About Us

Meet This Issue's Contributors
Meet This Issue's Contributors
, best known for leading the team that cloned Dolly, earned his PhD in 1971 for research that included work that led to the birth of Frosty, the first calf born from a frozen embryo.

Editorial

Stem Cells: No Good Deed Goes Unpunished
Stem Cells: No Good Deed Goes Unpunished
In this issue of The Scientist, we bring you an article by Ricki Lewis on somatic cell nuclear transfer (p. 12) and a Vision by cloning pioneer Ian Wilmut on why research needs cloned human embryonic stem cells (p. 16). On the research front, things are progressing in leaps and bounds. But in other respects the stem cell phenomenon remains, to borrow Winston Churchill's famous observation on Russia, "a riddle wrapped in a mystery inside an enigma."Take the introduction of therapies. It's a riddl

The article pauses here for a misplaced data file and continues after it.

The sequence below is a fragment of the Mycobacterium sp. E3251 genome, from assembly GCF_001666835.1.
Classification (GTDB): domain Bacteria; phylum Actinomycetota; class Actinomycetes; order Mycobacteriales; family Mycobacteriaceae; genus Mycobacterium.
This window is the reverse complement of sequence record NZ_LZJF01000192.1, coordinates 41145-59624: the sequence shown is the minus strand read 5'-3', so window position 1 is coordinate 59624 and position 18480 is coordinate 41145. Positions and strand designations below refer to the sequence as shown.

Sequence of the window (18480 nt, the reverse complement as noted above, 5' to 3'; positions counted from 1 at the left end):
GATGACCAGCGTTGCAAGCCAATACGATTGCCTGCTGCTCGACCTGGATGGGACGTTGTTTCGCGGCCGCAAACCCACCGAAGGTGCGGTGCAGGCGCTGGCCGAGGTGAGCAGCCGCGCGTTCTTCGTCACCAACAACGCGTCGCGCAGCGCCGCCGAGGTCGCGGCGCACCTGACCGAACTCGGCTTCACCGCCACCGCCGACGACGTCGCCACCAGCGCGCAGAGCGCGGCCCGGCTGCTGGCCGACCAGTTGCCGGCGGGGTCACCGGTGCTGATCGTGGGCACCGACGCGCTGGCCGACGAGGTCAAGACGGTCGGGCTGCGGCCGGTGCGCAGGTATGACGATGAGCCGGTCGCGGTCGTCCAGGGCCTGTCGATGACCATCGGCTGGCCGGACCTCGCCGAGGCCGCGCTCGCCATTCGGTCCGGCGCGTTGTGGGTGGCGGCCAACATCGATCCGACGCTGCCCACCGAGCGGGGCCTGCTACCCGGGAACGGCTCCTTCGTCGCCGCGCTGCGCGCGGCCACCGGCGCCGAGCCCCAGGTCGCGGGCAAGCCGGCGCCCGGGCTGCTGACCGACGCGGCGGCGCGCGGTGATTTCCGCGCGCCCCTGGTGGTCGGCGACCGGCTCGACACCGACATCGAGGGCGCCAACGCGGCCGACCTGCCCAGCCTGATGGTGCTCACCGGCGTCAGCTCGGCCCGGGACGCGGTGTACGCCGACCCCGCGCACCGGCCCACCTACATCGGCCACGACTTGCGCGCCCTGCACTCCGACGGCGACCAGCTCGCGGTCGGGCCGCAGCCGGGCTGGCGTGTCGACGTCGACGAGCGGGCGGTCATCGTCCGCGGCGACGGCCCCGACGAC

Opinion

White Paper: The International Receptor Tyrosine Kinase Networks Consortium
White Paper: The International Receptor Tyrosine Kinase Networks Consortium
Biology is undergoing a fundamental shift from a descriptive to a quantitative, and ultimately, predictive science.

Notebook

Simple Language: Just What We Ordered
Simple Language: Just What We Ordered
It isn't often that a magazine gets to crow about the fact that something its editor suggested in its pages was put into action, especially by a large bureaucratic agency like the National Institutes of Health.
Not Next Year's Aventis Prize
Not Next Year's Aventis Prize
Popularizing science has never been more popular.
Research's Scarlet List
Research's Scarlet List
, March 21, 2005), his name was added to a list of more than 40 other researchers currently enduring lesser penalties for similar but generally lesser crimes.

Feature

The Clone Reimagined
The Clone Reimagined
only 31 of every 100 human conceptions complete the journey.

Vision

The Case for Cloning Humans
The Case for Cloning Humans
The ability to derive embryonic stem cells from cloned human embryos and to control their differentiation into different cell types provides revolutionary new opportunities in biology and medicine.
Chasing Science
Chasing Science
If you notice all the countries, states, and municipalities actively courting biotech companies, you might think science-based businesses are a surefire guarantee of a strong local economy.